You can change your profile photo to whatever you want, but all that Facebook sees are sweet, sweet dollar signs — and they want you to know that.
The social networking site launched new privacy policies on Friday (and by new, they mean you still have no privacy on Facebook) that explicitly state that whatever you do on Facebook can and probably will be used as ad fodder.
The new policy also walks back language that said parents were implicitly consenting to the release of their children's information by allowing them to use Facebook. Instead, they now admit that the information becomes theirs the moment the child initially signs up for Facebook.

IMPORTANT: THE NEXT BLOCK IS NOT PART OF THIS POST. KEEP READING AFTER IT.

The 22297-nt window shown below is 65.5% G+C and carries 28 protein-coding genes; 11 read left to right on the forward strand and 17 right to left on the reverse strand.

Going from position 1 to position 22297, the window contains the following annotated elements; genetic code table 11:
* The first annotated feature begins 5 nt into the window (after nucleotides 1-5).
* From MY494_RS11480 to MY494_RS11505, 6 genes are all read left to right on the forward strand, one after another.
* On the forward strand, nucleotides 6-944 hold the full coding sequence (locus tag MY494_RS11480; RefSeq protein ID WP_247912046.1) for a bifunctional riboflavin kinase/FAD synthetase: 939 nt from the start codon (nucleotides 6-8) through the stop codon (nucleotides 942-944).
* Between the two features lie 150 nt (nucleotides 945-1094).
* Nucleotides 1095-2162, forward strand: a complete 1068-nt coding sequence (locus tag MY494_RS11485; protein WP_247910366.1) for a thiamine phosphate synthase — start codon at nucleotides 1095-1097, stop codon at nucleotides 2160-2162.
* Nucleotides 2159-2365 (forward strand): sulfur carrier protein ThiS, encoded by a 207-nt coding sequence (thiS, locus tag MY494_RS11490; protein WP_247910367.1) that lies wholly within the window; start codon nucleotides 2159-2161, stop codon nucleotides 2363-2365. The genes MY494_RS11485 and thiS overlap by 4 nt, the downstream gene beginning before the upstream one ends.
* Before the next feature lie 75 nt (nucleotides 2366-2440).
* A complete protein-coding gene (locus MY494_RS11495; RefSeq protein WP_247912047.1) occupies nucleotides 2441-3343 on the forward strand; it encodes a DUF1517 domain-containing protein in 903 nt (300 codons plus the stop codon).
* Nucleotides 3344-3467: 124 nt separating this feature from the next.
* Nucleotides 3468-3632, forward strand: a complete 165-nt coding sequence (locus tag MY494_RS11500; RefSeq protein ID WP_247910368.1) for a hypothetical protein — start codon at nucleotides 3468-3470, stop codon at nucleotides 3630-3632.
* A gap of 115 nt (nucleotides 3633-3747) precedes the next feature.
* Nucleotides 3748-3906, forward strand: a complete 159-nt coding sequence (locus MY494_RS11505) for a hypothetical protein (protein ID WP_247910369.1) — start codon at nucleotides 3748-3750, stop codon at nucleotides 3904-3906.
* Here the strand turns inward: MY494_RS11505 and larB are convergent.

The changes are due in part to a class action suit that Facebook settled this August. As part of the settlement, the company must also give parents the ability to prevent their children's information from being used and allow users to see if their activity has been used in advertisements. Neither tool has been implemented.
Facebook spokesperson Jodi Seth told the New York Times that the "innovative controls we agreed to in connection with the settlement" will take time to build. But, according to the Times, she "offered no timetable for introducing them."